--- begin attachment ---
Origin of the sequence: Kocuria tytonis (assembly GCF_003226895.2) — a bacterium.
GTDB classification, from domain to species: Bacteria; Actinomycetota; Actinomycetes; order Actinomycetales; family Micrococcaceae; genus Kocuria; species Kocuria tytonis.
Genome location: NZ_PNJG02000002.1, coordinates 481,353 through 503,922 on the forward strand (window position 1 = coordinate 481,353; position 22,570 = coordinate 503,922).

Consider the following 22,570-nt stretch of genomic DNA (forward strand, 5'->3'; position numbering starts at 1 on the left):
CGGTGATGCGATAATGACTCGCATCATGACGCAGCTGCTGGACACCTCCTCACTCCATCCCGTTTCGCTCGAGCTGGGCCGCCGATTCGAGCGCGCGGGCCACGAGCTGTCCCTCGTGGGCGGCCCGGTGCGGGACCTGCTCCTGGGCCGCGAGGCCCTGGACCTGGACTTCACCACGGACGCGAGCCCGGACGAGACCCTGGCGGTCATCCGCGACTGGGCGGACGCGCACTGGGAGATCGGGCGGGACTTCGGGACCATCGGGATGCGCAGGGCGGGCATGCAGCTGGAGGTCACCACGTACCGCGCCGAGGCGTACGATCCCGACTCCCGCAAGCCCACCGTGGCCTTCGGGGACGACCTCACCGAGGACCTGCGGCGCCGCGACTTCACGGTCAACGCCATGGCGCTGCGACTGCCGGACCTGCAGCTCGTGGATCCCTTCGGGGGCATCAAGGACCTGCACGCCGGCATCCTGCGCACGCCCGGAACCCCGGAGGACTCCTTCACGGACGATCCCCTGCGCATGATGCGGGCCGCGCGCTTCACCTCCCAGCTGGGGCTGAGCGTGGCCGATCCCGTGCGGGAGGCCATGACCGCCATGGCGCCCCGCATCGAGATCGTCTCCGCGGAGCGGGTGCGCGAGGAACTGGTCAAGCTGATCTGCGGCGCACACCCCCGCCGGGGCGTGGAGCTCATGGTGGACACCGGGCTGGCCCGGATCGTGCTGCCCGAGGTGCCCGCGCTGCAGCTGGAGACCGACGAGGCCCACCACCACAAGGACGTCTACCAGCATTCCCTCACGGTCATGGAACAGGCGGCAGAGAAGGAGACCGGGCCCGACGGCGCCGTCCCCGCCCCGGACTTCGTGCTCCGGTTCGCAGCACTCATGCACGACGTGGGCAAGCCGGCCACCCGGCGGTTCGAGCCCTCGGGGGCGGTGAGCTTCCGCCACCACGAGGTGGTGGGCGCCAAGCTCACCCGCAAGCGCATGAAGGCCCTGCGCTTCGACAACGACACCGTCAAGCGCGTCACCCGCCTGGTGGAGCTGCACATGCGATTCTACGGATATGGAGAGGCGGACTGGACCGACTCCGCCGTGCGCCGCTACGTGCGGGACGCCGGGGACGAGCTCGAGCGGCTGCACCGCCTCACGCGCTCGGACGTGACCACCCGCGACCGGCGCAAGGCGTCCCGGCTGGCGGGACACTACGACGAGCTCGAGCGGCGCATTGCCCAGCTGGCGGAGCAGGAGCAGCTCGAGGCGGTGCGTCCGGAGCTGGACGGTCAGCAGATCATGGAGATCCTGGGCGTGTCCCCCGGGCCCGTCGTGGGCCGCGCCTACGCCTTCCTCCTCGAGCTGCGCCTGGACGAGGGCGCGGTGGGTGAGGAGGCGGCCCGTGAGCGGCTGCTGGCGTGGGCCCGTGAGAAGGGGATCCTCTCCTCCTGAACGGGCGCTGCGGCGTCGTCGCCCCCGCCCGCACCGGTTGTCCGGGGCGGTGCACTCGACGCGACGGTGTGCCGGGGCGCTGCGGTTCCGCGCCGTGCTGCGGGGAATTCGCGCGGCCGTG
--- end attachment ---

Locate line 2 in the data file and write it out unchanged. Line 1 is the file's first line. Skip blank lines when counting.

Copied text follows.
GTDB classification, from domain to species: Bacteria; Actinomycetota; Actinomycetes; order Actinomycetales; family Micrococcaceae; genus Kocuria; species Kocuria tytonis.